Your organization may not have a business case for Windows Server 2003 migration. That’s right. While slim, there is a chance that you may not need to go through the painstaking process of upgrading to Windows Server 2008, 2012 or cloud after all.
This may come as a shock if, like many companies, you are used to hearing about the looming July 14 deadline for the migration. While the crunch still holds true, according to some IT professionals, there’s no sense in forcing the change if the benefits don’t outweigh the costs.
“The companies out there who have seven months left who will lose support, the reality is, you probably don’t care.” said Richard Boelens, System Administrator at Performance Advantage, a Toronto-based IT consulting firm which is has been helping IT World Canada move its own data off of Win2K3 over the past few years. He said that the reality is, of course, that many small and medium-sized businesses don’t have the resources to deal with a migration. His message is that, for some, this may not be the end of the world.
“The reason why you’re running Server 2003 is because it does work,” he said of small businesses. “It’s not on the internet, it’s just in your office. My business is working, it’s working well. When a server breaks, I’ll panic then.”
Namely, it’s important to think about what functions your business will lose if something breaks and there is no longer support. Boelens cited an example where a client moved off the server only because their drive started failing.
Once July rolls around, security updates and patches will no longer be made available, some companies may only have limited assets like non-mission-critical functions on a Windows 2003 server.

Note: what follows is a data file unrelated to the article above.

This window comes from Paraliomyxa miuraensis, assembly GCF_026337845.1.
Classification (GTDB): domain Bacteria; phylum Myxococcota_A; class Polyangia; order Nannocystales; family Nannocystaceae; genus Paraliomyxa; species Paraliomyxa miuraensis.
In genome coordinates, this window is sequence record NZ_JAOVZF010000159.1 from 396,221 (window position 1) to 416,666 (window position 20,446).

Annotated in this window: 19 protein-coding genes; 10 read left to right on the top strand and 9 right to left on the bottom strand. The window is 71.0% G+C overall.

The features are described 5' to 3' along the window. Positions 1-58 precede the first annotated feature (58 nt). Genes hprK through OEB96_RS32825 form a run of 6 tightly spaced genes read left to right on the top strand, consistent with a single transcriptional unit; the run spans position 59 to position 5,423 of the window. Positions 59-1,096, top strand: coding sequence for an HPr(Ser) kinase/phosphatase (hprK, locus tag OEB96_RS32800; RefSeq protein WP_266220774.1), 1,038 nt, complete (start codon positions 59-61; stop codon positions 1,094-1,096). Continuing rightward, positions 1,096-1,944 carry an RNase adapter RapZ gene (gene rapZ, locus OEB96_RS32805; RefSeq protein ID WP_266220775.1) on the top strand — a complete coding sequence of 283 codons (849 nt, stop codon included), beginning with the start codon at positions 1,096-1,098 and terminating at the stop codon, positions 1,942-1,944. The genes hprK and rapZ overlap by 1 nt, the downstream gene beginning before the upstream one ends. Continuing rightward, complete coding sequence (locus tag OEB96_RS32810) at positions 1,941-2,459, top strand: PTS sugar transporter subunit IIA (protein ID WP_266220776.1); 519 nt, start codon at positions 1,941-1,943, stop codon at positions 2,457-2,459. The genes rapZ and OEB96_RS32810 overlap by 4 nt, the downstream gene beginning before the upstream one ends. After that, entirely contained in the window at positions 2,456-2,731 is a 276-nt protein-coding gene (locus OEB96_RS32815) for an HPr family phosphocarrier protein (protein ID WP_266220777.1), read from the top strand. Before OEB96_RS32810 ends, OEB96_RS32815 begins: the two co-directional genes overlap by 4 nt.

The more you rely on Win2K3 and the more important its functions, the more of a business case you have, and vice versa.
“At Enterprise level, it’s a different game,” Boelens said. “Many companies, especially SMBs, can only be expected to pay what they need to, not what they should.”
According to Boelens, four considerations businesses should make before deciding to migrate are:
1) Is there a business case? This is the first step in a long list of decisions.
2)What’s the impact to your business, if that server is down? How quickly would you need it back? Is it mission critical? Another consideration is that the server could be attacked through other things on the network it is connected to.
3) Is your hardware past end of life and likely to fail? According to Boelens, chances are it is, as most hardware tends to be ten years old even though recommendations for small businesses hovers around four to five years maximum.
4) Do your software vendors support new operating systems? In some cases, “you’re held hostage by the application,” Boelens said, because a software no longer exists or is not yet compatible with a newer operating system. In that case, other options include switching software or modifying the business process, such as switching from fax to email.
But if you have the time, resources, and perhaps even a business case and are looking for a verdict, Performance Advantage’s stance aligns with most IT providers out there.
“End of day professional opinion is that you should upgrade because you can’t phone support,” said Boelens. “That doesn’t just mean patches and security updates, it means when you phone Microsoft because you don’t know how to fix a problem, you can’t pay them enough to give you support. [But] there has to be a damned good reason [for a migration], either to … generate revenue, or otherwise incur losses which is greater than the cost of the server. There has to be a business case.”